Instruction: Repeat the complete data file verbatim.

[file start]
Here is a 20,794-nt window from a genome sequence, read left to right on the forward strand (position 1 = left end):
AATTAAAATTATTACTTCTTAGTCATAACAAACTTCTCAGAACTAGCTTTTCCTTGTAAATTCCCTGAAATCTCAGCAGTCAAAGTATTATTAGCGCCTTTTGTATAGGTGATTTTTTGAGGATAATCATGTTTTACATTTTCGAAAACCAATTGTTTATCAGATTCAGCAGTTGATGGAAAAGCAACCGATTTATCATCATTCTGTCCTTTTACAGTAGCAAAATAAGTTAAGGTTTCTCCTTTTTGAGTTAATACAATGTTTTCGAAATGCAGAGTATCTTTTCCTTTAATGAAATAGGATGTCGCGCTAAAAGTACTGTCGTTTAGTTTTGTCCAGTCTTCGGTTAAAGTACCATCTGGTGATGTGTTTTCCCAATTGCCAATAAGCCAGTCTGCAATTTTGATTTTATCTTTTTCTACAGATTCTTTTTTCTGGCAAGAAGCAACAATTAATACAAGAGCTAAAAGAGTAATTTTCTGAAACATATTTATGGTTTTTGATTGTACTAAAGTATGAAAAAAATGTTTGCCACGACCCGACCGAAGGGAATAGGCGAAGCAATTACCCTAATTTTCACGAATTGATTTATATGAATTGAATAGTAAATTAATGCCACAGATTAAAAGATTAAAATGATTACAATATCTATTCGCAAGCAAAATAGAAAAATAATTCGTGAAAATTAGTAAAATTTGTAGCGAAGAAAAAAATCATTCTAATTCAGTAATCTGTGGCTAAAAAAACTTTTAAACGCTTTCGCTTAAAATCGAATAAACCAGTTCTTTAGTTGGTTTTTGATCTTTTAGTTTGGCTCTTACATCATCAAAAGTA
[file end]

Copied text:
Here is a 20,794-nt window from a genome sequence, read left to right on the forward strand (position 1 = left end):
AATTAAAATTATTACTTCTTAGTCATAACAAACTTCTCAGAACTAGCTTTTCCTTGTAAATTCCCTGAAATCTCAGCAGTCAAAGTATTATTAGCGCCTTTTGTATAGGTGATTTTTTGAGGATAATCATGTTTTACATTTTCGAAAACCAATTGTTTATCAGATTCAGCAGTTGATGGAAAAGCAACCGATTTATCATCATTCTGTCCTTTTACAGTAGCAAAATAAGTTAAGGTTTCTCCTTTTTGAGTTAATACAATGTTTTCGAAATGCAGAGTATCTTTTCCTTTAATGAAATAGGATGTCGCGCTAAAAGTACTGTCGTTTAGTTTTGTCCAGTCTTCGGTTAAAGTACCATCTGGTGATGTGTTTTCCCAATTGCCAATAAGCCAGTCTGCAATTTTGATTTTATCTTTTTCTACAGATTCTTTTTTCTGGCAAGAAGCAACAATTAATACAAGAGCTAAAAGAGTAATTTTCTGAAACATATTTATGGTTTTTGATTGTACTAAAGTATGAAAAAAATGTTTGCCACGACCCGACCGAAGGGAATAGGCGAAGCAATTACCCTAATTTTCACGAATTGATTTATATGAATTGAATAGTAAATTAATGCCACAGATTAAAAGATTAAAATGATTACAATATCTATTCGCAAGCAAAATAGAAAAATAATTCGTGAAAATTAGTAAAATTTGTAGCGAAGAAAAAAATCATTCTAATTCAGTAATCTGTGGCTAAAAAAACTTTTAAACGCTTTCGCTTAAAATCGAATAAACCAGTTCTTTAGTTGGTTTTTGATCTTTTAGTTTGGCTCTTACATCATCAAAAGTA